Dear Dagen's Guide to Taking on Your Broker

Have a problem with the way your broker executed a trade? Here's what to do.
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You put in an order and your broker doesn't fill it. Don't send 50 pepperoni pizzas to the chairman's office for revenge. Try to get even. Here's how.

The securities laws are drafted to require a brokerage firm to make you whole if the firm or a broker is negligent. Actually proving that you've been wronged is the difficult part, but you can take certain steps to do this.

Complain, Complain, Complain

You might encounter some truly egregious problems, such as unauthorized trading or unsuitable transactions. More common are poor or failed trade executions, particularly with the rapid growth of online trading.

Once you realize that an order was executed incorrectly or not executed -- or any other problem has occurred -- notify the firm immediately and ask for the error to be fixed.

Of course, you should first call customer service or a firm representative. Be careful what you say. As the saying goes, anything you say can and will be used against you.

To you, "I'm sorry" might be a simply courtesy. To your brokerage firm's lawyer, it's an angle. Also, be sure to take notes during the conversation.

Simultaneously, put your complaint in writing. To get the firm's immediate attention, fax it and then mail it to the chief compliance officer. If you put the complaint in writing, the firm is obligated to look into it.

Securities attorneys say that you should keep any correspondence brief. The point of any letter is to tell the firm that a specific trade was incorrectly filled. Include any details of that trade in the letter.

Despite the anger that you're probably feeling, you want to avoid recounting every slight you've experienced at the firm, including the time you were kept on hold for 30 minutes listening to

White Christmas

in August.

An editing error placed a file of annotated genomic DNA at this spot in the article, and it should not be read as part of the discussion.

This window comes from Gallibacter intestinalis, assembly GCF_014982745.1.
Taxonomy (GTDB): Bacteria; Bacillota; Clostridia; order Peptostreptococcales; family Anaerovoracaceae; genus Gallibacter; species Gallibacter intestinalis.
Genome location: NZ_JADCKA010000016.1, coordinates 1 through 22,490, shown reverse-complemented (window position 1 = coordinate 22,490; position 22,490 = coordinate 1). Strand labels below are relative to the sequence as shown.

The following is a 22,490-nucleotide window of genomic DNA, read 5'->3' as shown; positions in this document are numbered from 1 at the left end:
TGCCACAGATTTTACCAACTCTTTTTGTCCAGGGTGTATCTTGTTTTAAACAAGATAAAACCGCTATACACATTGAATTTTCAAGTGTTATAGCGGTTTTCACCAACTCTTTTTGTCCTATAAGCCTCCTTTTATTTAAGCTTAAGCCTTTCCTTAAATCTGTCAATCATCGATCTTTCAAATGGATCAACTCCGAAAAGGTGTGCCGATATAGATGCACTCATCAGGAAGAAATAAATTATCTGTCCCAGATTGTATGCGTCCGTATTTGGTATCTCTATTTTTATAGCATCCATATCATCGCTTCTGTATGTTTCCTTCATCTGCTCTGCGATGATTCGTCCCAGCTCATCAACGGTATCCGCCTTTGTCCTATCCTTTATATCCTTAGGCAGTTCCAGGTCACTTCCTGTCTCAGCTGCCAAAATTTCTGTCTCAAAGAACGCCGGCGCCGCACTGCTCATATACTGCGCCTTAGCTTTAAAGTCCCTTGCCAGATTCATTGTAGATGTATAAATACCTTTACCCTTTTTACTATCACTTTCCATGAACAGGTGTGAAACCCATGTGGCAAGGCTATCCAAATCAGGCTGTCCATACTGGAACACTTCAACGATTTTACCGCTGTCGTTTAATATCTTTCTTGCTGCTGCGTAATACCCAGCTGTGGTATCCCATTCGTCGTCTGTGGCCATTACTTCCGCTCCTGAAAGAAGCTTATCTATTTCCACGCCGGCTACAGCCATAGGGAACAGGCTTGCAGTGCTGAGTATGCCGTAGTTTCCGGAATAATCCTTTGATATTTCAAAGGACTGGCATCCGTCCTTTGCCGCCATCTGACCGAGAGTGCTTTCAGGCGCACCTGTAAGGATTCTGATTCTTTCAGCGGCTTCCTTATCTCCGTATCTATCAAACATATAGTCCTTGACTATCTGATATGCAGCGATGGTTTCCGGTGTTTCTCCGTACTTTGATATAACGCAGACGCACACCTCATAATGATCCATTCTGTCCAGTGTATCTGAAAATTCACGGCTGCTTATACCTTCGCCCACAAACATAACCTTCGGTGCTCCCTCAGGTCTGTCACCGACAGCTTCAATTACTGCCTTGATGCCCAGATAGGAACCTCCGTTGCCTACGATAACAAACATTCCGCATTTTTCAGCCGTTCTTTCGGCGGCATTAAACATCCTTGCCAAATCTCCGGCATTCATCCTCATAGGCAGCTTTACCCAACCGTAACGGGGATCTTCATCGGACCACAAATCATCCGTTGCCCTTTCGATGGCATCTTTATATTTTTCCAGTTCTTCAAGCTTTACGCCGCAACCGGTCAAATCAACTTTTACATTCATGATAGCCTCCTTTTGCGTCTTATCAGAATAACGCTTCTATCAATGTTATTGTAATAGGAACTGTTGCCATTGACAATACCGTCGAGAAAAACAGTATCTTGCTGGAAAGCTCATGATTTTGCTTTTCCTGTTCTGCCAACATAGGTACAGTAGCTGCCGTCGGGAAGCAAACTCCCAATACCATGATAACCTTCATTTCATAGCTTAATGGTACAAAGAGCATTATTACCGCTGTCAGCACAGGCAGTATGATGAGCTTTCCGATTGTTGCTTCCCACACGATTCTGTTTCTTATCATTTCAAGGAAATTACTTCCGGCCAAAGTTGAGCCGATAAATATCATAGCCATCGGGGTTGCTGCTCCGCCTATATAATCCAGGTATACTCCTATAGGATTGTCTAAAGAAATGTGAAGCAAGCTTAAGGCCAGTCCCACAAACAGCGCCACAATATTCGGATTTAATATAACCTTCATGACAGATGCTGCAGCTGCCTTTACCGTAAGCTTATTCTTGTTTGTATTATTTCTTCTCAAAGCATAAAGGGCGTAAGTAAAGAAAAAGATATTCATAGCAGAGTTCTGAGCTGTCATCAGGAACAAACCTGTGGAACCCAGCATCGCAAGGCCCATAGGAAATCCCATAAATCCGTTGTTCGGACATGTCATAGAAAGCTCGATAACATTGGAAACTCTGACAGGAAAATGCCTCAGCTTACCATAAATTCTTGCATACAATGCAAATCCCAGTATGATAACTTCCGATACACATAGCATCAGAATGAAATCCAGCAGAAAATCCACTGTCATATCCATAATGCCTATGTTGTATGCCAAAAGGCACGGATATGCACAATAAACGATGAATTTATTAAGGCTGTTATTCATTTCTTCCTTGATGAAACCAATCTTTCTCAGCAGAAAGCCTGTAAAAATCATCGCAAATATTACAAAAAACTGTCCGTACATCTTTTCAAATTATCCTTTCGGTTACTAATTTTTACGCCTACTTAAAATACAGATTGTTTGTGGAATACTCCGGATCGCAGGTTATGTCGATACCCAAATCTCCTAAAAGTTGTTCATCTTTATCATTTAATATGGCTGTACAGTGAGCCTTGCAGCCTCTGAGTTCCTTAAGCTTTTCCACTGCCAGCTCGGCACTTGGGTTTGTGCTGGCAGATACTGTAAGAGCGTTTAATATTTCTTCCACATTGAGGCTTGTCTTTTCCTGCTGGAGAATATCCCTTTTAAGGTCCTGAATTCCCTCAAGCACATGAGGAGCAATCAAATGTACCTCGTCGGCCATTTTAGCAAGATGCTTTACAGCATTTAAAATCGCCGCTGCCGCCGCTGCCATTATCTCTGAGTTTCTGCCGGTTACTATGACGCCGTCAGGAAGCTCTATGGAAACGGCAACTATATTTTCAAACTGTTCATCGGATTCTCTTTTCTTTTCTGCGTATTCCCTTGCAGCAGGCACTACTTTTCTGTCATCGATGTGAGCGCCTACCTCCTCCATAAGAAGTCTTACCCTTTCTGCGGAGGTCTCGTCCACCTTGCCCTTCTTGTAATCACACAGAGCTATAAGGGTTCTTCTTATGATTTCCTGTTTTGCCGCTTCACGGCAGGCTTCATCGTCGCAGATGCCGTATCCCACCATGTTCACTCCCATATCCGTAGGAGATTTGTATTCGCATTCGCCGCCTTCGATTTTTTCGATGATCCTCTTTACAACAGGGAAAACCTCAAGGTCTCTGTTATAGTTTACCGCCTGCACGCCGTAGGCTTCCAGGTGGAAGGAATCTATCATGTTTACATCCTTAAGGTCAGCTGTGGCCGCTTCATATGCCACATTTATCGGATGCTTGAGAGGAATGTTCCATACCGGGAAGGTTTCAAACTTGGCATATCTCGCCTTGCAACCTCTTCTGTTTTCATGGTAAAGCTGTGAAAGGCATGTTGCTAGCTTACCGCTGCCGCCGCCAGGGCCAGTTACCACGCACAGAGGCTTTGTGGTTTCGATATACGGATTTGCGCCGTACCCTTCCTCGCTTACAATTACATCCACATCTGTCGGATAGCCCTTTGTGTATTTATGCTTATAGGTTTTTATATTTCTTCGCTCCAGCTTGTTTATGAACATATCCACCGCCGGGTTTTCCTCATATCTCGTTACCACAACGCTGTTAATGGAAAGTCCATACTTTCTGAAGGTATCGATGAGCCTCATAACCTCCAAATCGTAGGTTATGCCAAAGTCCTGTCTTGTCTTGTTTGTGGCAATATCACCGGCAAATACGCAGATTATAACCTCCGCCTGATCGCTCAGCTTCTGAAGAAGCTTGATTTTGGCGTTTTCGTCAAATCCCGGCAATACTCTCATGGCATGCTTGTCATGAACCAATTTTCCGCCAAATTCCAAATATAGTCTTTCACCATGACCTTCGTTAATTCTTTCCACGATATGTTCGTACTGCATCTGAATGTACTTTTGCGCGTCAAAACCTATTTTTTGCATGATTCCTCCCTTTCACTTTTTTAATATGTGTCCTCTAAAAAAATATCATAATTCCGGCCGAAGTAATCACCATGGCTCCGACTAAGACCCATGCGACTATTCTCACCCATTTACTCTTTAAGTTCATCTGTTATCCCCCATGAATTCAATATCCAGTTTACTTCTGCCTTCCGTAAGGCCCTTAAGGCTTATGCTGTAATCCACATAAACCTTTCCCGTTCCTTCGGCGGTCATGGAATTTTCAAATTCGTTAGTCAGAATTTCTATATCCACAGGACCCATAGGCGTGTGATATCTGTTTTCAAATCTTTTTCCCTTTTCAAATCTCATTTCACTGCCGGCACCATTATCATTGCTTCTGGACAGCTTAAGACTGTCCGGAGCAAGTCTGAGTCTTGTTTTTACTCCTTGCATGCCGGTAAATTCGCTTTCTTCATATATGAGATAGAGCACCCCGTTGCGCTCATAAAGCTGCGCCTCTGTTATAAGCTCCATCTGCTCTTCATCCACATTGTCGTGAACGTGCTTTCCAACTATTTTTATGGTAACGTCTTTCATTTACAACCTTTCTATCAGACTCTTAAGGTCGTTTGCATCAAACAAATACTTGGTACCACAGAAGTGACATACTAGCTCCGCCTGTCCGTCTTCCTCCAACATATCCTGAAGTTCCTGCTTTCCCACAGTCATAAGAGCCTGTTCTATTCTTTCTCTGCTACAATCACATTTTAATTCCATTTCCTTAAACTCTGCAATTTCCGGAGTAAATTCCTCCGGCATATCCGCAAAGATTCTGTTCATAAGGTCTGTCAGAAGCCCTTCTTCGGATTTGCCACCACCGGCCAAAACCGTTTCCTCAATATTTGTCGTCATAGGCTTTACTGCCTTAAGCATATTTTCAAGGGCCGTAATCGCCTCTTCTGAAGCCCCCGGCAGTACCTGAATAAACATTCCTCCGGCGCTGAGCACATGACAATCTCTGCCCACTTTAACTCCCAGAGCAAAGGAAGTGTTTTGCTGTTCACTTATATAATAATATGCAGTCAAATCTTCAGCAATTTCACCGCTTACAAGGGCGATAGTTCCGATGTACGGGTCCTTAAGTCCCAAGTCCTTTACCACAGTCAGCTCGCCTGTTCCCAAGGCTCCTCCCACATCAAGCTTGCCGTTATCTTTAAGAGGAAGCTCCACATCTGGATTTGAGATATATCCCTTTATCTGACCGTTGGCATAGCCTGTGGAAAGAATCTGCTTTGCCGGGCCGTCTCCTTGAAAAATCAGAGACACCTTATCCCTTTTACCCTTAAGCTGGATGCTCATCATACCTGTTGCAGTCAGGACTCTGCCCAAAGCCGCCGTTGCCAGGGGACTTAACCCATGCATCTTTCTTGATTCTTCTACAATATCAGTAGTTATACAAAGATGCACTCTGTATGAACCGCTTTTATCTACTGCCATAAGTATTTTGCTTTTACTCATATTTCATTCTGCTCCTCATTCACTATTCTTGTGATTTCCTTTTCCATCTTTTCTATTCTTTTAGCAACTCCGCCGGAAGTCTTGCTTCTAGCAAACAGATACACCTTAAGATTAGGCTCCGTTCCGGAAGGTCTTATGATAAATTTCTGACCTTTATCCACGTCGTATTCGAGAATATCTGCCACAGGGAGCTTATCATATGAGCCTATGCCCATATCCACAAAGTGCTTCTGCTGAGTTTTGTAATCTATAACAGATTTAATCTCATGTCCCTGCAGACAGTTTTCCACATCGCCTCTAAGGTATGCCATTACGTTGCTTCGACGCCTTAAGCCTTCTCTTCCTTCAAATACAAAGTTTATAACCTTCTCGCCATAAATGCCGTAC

Cutting Your Losses

Obviously, the sooner you register a complaint, the better. It's important to note that investors are obligated to reduce their damages as much as possible.

"The concept is that if you notice an error and don't report it, you might be responsible for the losses moving forward," says Thomas Grady, an attorney with

Grady & Associates

in Naples, Fla.

Say there is an unauthorized trade in your account, and somehow you own 100 shares of

America Online

(AOL)

that you did not want to buy. "You have the absolute right to have a trade reversed if it was unauthorized," says Mitchell Perlstein of the

Investors' Law Center

in Boca Raton, Fla.

If you call up the firm right away and tell them that you never placed this order, they might immediately fix it. But if you sit on that stock to see what happens, knowing that it shouldn't be in your account, you may bear the burden of any losses.

"Woulda, shoulda, coulda goes nowhere," says Morgan Bentley, a securities attorney in Newark, N.J.

After you have filed a verbal and a written complaint with the broker, you will want to gather any documents, notes or transaction details you'll need to prove your case.

"You are going to have to have an audit trail," says Bentley. "Subsequent to making a complaint, keep a complaint diary." This diary should be a daily record of anything that's happening with regard to your protest. If you recollect additional details a day or two later, write them down. It may be months, or even years, before your claim is addressed in arbitration if it's not quickly resolved. By then, you'll undoubtedly need notes to jar your memory.